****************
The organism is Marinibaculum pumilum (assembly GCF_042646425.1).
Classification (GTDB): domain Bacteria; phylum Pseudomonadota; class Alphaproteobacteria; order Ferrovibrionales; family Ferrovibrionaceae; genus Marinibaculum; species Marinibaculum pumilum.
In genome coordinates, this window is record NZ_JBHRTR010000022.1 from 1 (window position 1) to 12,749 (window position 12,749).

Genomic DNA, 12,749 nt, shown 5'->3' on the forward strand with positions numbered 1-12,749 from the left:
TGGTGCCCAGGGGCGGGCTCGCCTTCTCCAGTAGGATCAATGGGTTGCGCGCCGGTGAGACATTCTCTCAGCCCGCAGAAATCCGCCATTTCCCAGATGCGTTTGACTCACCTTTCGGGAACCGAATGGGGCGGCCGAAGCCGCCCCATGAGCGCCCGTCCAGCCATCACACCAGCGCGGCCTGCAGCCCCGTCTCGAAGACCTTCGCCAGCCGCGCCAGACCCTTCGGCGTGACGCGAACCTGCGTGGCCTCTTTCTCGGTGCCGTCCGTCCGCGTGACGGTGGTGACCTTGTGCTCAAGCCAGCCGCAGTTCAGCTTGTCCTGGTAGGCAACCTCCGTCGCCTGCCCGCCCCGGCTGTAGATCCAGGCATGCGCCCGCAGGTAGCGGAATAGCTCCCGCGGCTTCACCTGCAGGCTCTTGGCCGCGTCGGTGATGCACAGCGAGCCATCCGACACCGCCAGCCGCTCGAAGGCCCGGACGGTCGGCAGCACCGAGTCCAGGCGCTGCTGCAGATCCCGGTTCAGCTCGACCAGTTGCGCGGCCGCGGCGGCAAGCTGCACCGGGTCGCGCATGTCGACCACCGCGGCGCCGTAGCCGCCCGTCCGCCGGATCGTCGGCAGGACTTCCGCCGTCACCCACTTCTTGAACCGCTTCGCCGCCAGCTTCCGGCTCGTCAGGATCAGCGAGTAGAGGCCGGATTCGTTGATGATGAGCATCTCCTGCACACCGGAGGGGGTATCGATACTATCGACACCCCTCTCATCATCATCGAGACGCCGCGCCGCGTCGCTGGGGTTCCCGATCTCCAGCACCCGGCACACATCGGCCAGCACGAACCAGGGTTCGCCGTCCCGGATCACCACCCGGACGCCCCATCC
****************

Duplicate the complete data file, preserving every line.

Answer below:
The organism is Marinibaculum pumilum (assembly GCF_042646425.1).
Classification (GTDB): domain Bacteria; phylum Pseudomonadota; class Alphaproteobacteria; order Ferrovibrionales; family Ferrovibrionaceae; genus Marinibaculum; species Marinibaculum pumilum.
In genome coordinates, this window is record NZ_JBHRTR010000022.1 from 1 (window position 1) to 12,749 (window position 12,749).

Genomic DNA, 12,749 nt, shown 5'->3' on the forward strand with positions numbered 1-12,749 from the left:
TGGTGCCCAGGGGCGGGCTCGCCTTCTCCAGTAGGATCAATGGGTTGCGCGCCGGTGAGACATTCTCTCAGCCCGCAGAAATCCGCCATTTCCCAGATGCGTTTGACTCACCTTTCGGGAACCGAATGGGGCGGCCGAAGCCGCCCCATGAGCGCCCGTCCAGCCATCACACCAGCGCGGCCTGCAGCCCCGTCTCGAAGACCTTCGCCAGCCGCGCCAGACCCTTCGGCGTGACGCGAACCTGCGTGGCCTCTTTCTCGGTGCCGTCCGTCCGCGTGACGGTGGTGACCTTGTGCTCAAGCCAGCCGCAGTTCAGCTTGTCCTGGTAGGCAACCTCCGTCGCCTGCCCGCCCCGGCTGTAGATCCAGGCATGCGCCCGCAGGTAGCGGAATAGCTCCCGCGGCTTCACCTGCAGGCTCTTGGCCGCGTCGGTGATGCACAGCGAGCCATCCGACACCGCCAGCCGCTCGAAGGCCCGGACGGTCGGCAGCACCGAGTCCAGGCGCTGCTGCAGATCCCGGTTCAGCTCGACCAGTTGCGCGGCCGCGGCGGCAAGCTGCACCGGGTCGCGCATGTCGACCACCGCGGCGCCGTAGCCGCCCGTCCGCCGGATCGTCGGCAGGACTTCCGCCGTCACCCACTTCTTGAACCGCTTCGCCGCCAGCTTCCGGCTCGTCAGGATCAGCGAGTAGAGGCCGGATTCGTTGATGATGAGCATCTCCTGCACACCGGAGGGGGTATCGATACTATCGACACCCCTCTCATCATCATCGAGACGCCGCGCCGCGTCGCTGGGGTTCCCGATCTCCAGCACCCGGCACACATCGGCCAGCACGAACCAGGGTTCGCCGTCCCGGATCACCACCCGGACGCCCCATCC